BLITZER: Yes, but Bill Bennett became the education secretary. He wasn't in charge of the Drug Enforcement Agency, for example.

ROLLINS: Well, he was -- he had both jobs. He had three jobs. He was the National Endowment, which is a -- which is a post Cabinet level. He was the drug czar under Bush, and he was the education secretary also.

BRAZILE: And, Wolf, I think it's important to point out that many of these individuals are reporting also to Cabinet secretaries.

Ambassador Holbrooke, George Mitchell, the two individuals I -- I spoke about, they're reporting to Hillary Clinton, the secretary of state. So, again, I think the -- the members should get their facts straight before they just go out on another political tangent.

BLITZER: Unfortunately, guys, we're getting some breaking news -- maybe fortunately.

We have got to leave it there. Stand by.


ANNOUNCER: This is CNN breaking news.

BLITZER: Want to go right back to Brooke Baldwin.

There's been a -- a verdict in that -- in that case involving a coach who was dealing with some young people on his team.

What happened? One of them died.


Max Gilpin, he was the student, he was the football player who died, apparently, as they were -- because of heat, basically, during this practice. This was August of last year. So, his coach, now a former coach, at this high school, a former Pleasure Ridge coach David Jason Stinson, he was charged two counts here in this heat- related death, two counts, reckless homicide, wanton -- wanton endangerment.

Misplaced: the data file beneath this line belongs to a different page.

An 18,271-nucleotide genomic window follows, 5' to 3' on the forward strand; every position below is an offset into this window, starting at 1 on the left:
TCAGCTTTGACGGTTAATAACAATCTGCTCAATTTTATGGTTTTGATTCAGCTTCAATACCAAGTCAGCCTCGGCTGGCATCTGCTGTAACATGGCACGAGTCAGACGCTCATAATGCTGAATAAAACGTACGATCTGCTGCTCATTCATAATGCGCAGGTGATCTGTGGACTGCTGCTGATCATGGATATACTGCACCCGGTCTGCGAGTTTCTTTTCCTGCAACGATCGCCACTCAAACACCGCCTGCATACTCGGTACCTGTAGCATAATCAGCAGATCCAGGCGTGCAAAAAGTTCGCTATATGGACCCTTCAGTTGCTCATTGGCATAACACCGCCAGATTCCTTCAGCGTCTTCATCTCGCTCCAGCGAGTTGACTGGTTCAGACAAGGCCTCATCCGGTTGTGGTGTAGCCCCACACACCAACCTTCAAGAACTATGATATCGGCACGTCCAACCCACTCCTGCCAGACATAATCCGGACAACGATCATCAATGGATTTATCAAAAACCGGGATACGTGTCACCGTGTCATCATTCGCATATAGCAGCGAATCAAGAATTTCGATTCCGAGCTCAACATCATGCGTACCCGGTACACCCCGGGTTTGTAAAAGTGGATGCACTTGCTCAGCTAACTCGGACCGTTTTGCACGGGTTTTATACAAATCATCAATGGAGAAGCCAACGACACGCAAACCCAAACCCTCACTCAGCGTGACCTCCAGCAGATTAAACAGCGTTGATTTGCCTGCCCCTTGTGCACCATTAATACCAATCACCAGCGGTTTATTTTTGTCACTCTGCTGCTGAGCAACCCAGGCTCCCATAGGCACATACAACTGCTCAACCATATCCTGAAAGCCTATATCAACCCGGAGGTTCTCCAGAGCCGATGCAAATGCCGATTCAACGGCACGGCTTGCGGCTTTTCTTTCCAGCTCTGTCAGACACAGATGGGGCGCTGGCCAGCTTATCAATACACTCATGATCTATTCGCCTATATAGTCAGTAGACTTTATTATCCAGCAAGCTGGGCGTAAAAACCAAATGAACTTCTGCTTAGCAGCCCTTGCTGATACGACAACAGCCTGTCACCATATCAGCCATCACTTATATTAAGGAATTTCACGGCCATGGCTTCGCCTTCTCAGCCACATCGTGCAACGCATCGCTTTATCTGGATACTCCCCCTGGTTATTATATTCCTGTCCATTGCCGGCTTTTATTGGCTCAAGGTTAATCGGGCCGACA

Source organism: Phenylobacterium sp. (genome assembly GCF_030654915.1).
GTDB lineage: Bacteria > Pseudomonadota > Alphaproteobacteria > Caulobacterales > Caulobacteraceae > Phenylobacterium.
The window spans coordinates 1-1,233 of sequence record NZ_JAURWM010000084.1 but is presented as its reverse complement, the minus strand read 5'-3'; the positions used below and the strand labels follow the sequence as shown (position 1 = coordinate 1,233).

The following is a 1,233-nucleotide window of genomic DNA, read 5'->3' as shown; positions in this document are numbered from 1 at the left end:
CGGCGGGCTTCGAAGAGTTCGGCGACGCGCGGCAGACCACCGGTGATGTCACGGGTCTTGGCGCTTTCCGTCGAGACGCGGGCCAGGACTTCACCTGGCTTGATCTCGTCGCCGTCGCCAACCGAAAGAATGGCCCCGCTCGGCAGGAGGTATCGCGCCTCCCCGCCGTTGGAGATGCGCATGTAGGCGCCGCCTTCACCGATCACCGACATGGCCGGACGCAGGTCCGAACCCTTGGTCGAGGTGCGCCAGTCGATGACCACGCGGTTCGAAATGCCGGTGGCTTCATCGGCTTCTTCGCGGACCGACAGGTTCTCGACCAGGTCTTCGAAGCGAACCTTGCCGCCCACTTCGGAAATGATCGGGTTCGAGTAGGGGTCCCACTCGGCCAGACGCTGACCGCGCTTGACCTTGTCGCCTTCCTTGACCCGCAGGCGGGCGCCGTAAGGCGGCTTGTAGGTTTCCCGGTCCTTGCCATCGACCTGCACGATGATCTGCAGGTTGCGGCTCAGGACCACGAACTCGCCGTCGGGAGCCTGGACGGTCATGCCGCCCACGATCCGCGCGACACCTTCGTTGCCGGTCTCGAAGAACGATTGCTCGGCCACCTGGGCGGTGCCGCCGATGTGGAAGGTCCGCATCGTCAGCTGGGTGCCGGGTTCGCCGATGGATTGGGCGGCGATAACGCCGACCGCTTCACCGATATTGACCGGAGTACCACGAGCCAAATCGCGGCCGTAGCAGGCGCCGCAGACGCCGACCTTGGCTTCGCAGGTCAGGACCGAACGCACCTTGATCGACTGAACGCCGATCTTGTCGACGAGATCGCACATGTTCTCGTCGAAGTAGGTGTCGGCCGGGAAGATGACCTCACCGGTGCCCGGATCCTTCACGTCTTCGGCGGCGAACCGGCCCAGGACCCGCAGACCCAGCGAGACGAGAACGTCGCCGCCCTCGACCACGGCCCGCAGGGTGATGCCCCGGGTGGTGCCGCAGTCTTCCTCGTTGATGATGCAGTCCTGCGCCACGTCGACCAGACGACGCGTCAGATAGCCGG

A jury just coming out today in this courtroom in Louisville, Kentucky, coming out not guilty on both counts.

Let's listen in.


UNIDENTIFIED FEMALE: Under instruction number one, reckless homicide, we, the jury, find the defendant, David Jason Stinson, not guilty under instruction number one.

Verdict under instruction number two, wanton endangerment in the first degree, we, the jury, find the defendant, David Jason Stinson, not guilty under instruction number two.


BALDWIN: As you can imagine, emotional reaction in the courtroom. Let's listen in -- pictures coming in from our affiliate WAVE out of Louisville.

Just a little bit of background here, during this whole trial, prosecutors were arguing that Stinson, this former coach, now acquitted, ran a brutal practice, ignored signs that players were getting sick, weren't getting water during this day.

But you see the reaction there in the courtroom, a tremendous victory for this former coach, David Jason Stinson in Louisville, Kentucky.

Wolf, what a day.

BLITZER: Not -- not guilty on both counts.

BALDWIN: Not guilty on both counts.

BLITZER: All right, thanks very much for that, Brooke. President -- former President Jimmy Carter says racism is driving attacks on President Obama. I will ask the Reverend Al Sharpton to weigh in on that. And his answer, what he has to say, may surprise you.

And President Obama's about-face on Bush era defense programs, will it improve America's security, or will it put America at risk?


BLITZER: Let's get right to Jack Cafferty for "The Cafferty File" -- Jack.

JACK CAFFERTY, CNN ANCHOR: The question this hour is, should people be forced to buy health insurance? Under the bill coming out of the Senate Finance Committee yesterday, families would be fined up to I think it was $3,800 if they make more than $66,000 a year if they would refuse to purchase health insurance.